Openings and Closings

Although it technically isn't a closure, it's the end of an era for Voice, the critically-acclaimed restaurant at the Hotel Icon. Chef Michael Kramer is leaving as the hotel has decided to take the restaurant in a different, slightly less upscale direction. It's a huge blow for fine dining downtown, where Voice was considered by many to be the crown jewel.

According to Alison Cook, the restaurant plans a "redecoration party" that will be open to the public. Until that happens, however, Kramer will remain at Voice for at least the next couple of weeks, so take advantage of that time to enjoy one last meal for old time's sake. Much like Philippe Schmit, who left a high-profile position at Bistro Moderne when the Hotel Derek decided to change gears, Kramer hopes to stay in town and has no plans to leave Houston. Lucky us.

Elsewhere, ex-Astros pitcher Brandon Backe continued his streak of bad luck with bars as his signature bar in Dickinson (which just opened in January) was unceremoniously closed last week. Our sister blog, Hair Balls, chronicled the abrupt closure of Brandon Backe's Bullpen on Tuesday, which seems to have had something to do with a nasty incident involving drunk driving and a child.

In cheerier news, we caught up with the owner of BB's Cajun Cafe, which will be opening its second location in downtown this summer. All the cool kids are moving downtown, after all, as places like Phoenicia Specialty Foods, Niko Niko's and Ziggy's Healthy Grill are all aiming to make downtown more residential and less the domain of overpriced steakhouses. (Even if fine dining is taking a beating downtown, at least we'll have our share of excellent fast-casual places to eat, right?)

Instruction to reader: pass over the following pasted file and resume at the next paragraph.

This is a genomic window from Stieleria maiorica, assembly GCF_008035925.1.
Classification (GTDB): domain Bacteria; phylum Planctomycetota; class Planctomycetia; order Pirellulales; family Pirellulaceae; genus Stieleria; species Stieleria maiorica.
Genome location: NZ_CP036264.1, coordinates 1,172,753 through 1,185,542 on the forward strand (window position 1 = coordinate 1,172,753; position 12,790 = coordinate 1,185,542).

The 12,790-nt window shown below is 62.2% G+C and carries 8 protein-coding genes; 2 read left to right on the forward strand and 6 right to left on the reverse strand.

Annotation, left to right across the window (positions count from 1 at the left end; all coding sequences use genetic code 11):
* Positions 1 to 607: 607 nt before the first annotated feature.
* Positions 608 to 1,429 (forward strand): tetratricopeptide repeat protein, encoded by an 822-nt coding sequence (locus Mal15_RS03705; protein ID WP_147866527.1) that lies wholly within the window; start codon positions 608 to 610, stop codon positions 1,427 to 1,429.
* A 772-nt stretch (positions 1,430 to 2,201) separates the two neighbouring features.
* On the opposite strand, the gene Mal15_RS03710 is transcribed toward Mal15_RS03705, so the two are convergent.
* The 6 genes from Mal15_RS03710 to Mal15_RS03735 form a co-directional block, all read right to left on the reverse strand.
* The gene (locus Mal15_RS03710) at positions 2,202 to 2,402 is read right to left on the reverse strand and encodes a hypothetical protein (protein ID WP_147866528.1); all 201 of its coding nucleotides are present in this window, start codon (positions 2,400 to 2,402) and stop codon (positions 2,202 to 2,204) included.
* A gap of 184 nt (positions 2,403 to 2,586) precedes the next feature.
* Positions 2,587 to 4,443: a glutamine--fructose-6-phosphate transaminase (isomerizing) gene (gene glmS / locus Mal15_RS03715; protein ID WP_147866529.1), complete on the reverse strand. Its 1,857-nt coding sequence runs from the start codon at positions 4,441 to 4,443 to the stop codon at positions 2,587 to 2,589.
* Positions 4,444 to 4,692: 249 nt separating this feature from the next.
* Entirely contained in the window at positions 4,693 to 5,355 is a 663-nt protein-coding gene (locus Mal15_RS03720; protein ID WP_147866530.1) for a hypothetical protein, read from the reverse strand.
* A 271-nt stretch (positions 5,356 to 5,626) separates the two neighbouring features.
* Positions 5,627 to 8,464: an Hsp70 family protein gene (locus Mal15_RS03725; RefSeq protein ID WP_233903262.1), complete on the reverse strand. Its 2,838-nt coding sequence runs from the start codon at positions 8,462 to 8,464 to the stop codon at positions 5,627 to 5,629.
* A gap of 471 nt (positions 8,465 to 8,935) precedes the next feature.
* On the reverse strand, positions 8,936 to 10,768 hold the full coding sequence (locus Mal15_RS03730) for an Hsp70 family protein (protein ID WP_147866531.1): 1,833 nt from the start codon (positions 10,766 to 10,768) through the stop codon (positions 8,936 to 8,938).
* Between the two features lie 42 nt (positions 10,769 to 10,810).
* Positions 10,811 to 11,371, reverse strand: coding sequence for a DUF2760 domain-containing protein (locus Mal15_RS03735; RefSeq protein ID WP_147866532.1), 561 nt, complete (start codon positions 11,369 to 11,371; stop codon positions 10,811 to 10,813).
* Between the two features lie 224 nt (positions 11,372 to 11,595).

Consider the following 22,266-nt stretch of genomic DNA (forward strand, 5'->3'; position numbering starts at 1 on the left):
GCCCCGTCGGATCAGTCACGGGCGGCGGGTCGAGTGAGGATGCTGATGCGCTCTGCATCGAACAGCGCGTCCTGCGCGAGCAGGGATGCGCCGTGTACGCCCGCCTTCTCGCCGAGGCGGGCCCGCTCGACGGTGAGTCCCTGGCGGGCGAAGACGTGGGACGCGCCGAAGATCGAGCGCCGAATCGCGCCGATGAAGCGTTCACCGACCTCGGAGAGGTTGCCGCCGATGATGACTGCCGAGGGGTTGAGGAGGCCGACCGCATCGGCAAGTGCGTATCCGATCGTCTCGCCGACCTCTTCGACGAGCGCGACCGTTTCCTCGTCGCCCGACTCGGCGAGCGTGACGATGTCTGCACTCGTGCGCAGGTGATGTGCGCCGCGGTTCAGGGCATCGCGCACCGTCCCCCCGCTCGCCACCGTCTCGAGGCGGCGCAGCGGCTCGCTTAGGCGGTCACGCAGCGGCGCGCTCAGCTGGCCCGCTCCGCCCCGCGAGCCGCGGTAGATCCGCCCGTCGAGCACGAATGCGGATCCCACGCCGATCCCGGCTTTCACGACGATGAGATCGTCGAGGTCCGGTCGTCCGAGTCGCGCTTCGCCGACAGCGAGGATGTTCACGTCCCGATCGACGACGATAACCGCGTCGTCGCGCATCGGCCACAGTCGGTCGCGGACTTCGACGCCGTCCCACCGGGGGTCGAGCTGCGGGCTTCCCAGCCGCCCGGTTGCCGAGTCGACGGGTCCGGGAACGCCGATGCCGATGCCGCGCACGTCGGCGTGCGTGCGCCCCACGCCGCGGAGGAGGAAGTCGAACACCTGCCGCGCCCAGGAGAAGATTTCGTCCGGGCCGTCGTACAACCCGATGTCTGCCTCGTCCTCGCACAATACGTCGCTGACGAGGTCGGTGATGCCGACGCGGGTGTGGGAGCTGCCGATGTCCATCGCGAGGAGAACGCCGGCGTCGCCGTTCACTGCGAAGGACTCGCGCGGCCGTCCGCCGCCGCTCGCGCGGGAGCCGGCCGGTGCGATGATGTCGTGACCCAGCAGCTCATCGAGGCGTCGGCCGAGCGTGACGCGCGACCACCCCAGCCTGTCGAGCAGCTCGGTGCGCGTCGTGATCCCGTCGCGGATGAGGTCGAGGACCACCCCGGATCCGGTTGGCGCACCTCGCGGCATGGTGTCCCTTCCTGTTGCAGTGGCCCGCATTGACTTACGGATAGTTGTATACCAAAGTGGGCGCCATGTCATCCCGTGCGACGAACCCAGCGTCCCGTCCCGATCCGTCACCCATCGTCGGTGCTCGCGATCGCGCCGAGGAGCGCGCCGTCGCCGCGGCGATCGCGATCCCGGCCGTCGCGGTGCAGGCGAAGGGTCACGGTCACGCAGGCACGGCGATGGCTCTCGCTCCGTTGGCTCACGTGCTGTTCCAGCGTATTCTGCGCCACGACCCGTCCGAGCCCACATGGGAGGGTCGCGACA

If you like Glass Wall and the newly-opened BRC Gastropub, we have good news from My Table Magazine. Partners Lance Fegan and Shepard Ross are working on opening yet another restaurant. Details are scarce right now, but My Table reports:

Be on the lookout for Liberty Kitchen opening this summer in The Heights. Same bunch of guys - including Lance Fegen, Carl Eaves and Lee Ellis - but a different concept.

Finally, Les Givral's Kahve on Washington Avenue has opened its doors for business. There is no doubt that the popular Vietnamese restaurant will do well in the restaurant-saturated area; there aren't any other decent Viet places there and the banh mi will hit the spot before a long night of drinking and dancing.

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